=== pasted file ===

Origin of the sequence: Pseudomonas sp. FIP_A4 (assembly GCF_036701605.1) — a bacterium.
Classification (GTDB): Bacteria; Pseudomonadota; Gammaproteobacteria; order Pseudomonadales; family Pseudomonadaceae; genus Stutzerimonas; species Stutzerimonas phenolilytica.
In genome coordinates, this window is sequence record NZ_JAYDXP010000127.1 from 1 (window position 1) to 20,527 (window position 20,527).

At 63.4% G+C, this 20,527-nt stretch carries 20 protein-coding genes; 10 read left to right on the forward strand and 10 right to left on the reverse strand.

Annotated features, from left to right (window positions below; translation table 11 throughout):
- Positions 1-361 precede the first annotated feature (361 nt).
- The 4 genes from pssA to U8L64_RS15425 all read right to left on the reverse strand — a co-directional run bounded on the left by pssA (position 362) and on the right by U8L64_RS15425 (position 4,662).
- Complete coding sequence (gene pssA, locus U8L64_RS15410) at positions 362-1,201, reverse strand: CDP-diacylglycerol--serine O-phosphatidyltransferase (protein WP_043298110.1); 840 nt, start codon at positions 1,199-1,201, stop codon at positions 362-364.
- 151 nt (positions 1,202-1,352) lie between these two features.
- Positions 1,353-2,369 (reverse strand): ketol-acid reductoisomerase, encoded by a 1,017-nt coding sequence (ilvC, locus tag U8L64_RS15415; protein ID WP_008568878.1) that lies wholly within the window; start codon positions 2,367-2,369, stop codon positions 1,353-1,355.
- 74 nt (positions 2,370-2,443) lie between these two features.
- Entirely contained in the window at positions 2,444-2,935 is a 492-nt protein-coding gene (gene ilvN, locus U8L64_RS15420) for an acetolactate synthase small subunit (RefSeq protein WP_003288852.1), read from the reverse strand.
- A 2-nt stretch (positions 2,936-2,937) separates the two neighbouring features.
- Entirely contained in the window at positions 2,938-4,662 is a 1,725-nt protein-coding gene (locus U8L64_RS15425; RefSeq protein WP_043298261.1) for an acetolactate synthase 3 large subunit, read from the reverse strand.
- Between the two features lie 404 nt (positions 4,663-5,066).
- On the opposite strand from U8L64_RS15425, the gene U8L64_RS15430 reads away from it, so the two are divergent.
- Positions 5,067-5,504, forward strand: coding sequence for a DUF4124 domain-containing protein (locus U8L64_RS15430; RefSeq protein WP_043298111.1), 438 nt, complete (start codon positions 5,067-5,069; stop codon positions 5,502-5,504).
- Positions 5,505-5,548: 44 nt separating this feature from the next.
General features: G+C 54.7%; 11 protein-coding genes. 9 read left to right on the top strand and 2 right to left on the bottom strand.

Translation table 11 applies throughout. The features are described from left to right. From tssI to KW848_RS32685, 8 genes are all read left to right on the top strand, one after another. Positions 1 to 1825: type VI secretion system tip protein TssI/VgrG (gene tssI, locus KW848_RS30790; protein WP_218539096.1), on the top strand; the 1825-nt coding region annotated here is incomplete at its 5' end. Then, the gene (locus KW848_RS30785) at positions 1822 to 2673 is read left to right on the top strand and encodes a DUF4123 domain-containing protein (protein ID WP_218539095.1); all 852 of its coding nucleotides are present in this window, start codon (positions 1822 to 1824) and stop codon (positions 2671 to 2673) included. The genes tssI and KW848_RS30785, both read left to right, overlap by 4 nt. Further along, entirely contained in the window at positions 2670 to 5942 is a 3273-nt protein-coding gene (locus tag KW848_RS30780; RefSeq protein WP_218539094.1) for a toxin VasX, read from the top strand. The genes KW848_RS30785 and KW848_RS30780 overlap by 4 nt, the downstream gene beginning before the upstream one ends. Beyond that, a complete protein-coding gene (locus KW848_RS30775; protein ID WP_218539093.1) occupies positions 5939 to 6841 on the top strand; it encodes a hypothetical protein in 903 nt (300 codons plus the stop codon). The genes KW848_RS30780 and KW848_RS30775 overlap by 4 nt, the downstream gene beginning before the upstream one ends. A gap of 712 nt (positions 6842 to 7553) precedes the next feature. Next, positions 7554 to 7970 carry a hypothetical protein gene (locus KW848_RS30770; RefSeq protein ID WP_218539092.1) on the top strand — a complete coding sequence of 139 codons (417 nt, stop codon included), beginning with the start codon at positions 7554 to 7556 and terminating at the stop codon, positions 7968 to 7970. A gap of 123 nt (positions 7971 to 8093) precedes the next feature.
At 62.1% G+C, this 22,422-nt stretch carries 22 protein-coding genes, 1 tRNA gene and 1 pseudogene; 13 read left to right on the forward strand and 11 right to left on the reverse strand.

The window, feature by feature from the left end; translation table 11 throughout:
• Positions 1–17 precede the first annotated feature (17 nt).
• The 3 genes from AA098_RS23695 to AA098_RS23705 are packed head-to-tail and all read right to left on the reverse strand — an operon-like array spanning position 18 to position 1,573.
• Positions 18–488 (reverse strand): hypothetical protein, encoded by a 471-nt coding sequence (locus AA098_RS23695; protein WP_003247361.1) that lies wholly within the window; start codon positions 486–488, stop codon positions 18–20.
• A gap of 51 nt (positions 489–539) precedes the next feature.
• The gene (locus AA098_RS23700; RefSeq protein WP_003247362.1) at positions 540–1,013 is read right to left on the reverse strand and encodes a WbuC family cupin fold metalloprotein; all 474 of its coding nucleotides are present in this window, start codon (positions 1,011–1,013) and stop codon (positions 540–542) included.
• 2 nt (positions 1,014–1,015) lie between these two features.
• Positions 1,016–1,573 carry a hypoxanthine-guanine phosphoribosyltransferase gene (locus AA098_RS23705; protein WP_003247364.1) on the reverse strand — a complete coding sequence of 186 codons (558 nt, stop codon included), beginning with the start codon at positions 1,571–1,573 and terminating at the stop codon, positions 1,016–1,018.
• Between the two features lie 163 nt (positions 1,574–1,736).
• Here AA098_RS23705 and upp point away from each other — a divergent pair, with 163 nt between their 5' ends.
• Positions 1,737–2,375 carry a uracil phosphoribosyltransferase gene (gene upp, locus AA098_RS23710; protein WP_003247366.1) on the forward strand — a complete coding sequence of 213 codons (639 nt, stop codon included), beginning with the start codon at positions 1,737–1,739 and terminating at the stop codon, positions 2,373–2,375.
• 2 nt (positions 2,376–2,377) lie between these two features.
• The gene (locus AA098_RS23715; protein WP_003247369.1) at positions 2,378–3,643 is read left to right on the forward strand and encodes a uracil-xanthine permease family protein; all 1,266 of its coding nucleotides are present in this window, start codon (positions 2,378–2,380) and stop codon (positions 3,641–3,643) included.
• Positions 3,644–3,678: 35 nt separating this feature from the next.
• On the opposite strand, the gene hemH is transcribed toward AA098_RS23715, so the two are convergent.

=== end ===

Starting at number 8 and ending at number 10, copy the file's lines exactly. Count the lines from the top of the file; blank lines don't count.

- Complete coding sequence (gene pssA, locus U8L64_RS15410) at positions 362-1,201, reverse strand: CDP-diacylglycerol--serine O-phosphatidyltransferase (protein WP_043298110.1); 840 nt, start codon at positions 1,199-1,201, stop codon at positions 362-364.
- 151 nt (positions 1,202-1,352) lie between these two features.
- Positions 1,353-2,369 (reverse strand): ketol-acid reductoisomerase, encoded by a 1,017-nt coding sequence (ilvC, locus tag U8L64_RS15415; protein ID WP_008568878.1) that lies wholly within the window; start codon positions 2,367-2,369, stop codon positions 1,353-1,355.